By Keith Ingham
From the beginning of his start of owning Leeds United I had misgivings on Massimo Cellino, I still have even after the excellent article by the Yorkshire Evening Post's Leeds United writer Phil Hay. Cellino in it regards himself as the new sheriff of Leeds 11, a bold and confident man by his own admission seems to be heading Leeds in the right direction.
You must remember I'm from the era when football was different, cotton shirts and shorts and a ball that didn't fly about like a beach ball. Leeds United in those days were owned by local business men, Cussins followed by Leslie Silver who ran the good ship Leeds well enough to recoup two League Championships, a FA Cup, League Cup, Fairs Cup and countless near misses for the club. I'm trying to say it was invested in when needed and it had all the right people in the right places. A well run club and even without the massive wages a place where players wanted to come to learn under Don Revie.
Move forward forty years and it's become more news worthy off the pitch than on it. Over spending, living the dream then the nightmare that followed it. Administration and eight years of Kenneth Bates had ruined the club I fell so in love with back in the days of cotton. It's been written about before so I won't bore you with facts and figures already put in print on the cyber space we use now.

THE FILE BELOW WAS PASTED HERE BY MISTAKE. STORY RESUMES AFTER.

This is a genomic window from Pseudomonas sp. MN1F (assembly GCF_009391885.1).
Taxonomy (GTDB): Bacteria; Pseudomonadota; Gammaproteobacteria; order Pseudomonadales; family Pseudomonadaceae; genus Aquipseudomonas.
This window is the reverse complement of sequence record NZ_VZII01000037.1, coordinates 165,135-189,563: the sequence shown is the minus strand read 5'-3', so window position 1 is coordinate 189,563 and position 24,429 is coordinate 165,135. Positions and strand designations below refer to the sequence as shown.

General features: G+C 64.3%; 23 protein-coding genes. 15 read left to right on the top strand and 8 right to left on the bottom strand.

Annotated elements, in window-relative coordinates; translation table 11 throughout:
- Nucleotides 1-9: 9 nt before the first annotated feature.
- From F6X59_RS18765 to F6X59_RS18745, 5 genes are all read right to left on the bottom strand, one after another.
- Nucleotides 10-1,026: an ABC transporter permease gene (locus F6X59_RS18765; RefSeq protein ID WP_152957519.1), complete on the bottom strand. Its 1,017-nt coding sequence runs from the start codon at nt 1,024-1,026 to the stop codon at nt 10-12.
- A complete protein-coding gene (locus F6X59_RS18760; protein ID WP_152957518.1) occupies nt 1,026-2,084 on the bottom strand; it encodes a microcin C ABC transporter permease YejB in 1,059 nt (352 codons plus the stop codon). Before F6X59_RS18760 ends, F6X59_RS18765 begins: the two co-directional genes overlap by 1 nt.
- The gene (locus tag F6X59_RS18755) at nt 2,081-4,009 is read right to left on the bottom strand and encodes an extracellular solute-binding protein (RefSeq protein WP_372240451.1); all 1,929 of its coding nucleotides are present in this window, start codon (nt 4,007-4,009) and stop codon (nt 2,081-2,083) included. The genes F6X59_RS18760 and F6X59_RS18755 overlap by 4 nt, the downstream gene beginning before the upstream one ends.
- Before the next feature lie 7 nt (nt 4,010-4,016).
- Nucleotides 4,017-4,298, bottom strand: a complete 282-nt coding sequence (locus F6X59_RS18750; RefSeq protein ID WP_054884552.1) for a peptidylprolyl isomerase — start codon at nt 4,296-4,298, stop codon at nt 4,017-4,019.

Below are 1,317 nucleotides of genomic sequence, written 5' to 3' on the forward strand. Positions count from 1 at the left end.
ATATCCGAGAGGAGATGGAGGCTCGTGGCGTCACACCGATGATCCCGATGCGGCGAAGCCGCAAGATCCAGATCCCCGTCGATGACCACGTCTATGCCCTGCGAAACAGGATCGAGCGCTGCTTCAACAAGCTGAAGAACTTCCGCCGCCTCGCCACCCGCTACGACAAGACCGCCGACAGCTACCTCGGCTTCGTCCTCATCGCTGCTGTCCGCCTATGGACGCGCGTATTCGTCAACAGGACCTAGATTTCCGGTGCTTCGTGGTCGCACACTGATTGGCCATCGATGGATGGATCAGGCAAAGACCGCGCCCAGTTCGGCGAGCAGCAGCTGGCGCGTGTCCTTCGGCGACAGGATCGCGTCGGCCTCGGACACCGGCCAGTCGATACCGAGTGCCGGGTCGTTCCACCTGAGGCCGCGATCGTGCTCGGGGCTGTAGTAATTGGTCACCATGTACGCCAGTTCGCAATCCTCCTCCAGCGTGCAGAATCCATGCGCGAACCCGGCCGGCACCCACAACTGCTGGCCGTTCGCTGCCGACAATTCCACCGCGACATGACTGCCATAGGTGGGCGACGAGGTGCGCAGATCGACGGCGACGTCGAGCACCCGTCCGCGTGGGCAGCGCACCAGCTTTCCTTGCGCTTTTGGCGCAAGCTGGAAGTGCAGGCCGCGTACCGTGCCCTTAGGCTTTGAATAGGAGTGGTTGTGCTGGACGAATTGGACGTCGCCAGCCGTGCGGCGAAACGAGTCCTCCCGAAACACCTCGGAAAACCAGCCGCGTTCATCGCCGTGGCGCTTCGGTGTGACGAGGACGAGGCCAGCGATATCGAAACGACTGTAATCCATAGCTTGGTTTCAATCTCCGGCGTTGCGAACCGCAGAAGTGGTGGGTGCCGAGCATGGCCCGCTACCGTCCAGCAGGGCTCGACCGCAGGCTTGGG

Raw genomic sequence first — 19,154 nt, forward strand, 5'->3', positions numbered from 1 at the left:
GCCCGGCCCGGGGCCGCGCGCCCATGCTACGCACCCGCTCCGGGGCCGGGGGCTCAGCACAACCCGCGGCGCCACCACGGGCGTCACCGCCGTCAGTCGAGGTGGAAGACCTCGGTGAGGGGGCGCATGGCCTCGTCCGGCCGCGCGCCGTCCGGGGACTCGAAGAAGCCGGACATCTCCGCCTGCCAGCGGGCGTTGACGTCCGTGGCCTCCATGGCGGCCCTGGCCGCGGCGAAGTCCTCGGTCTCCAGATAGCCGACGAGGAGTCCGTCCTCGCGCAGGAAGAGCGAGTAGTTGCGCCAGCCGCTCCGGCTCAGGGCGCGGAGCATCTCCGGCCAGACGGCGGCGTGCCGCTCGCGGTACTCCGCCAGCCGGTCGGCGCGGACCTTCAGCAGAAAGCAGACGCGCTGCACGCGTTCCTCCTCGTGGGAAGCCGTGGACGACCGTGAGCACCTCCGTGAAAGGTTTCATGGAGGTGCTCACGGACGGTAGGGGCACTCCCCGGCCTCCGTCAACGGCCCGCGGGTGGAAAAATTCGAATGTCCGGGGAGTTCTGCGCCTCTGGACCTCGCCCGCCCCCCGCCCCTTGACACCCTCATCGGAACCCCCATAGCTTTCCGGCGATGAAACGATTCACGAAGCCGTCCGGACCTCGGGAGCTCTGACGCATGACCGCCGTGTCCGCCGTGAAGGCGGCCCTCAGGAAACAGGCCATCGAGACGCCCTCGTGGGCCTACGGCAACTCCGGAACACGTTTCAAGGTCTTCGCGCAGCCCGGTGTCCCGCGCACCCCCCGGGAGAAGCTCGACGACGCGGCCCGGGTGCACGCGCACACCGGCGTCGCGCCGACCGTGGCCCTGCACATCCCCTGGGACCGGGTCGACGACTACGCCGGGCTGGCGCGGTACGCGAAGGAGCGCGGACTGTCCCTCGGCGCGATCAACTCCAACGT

I thought that Ken's tenure was bad but the ones, GFH that followed him simply hadn't a idea of running a football club but they knew it's name would fill their business's bank account and indeed their own. If these 'cowboys' would have been left in charge the 'Sheriff' wouldn't have had a place to look after !.
In reading Mr Cellino's article he assures us that the club is run in a far better state now than it was, nearly debt free and with working capital to ensure Head Coach David Hockaday will have new players at his disposal in the near future. Although without doubt these players will come from outside England, Cellino is confident that they will adapt to the British game and make the club stronger on the playing side. What is apparent is that Massimo is in this to take Leeds United into the Premiership but as a well oiled machine with less 'baggage' than previously. He wants us to believe in what he is doing and that he's Leeds, Leeds, Leeds.
I may myself have reservations on the man and his methods but I can't and won't discard his passion. That is certainly what this great club needs from top to bottom.
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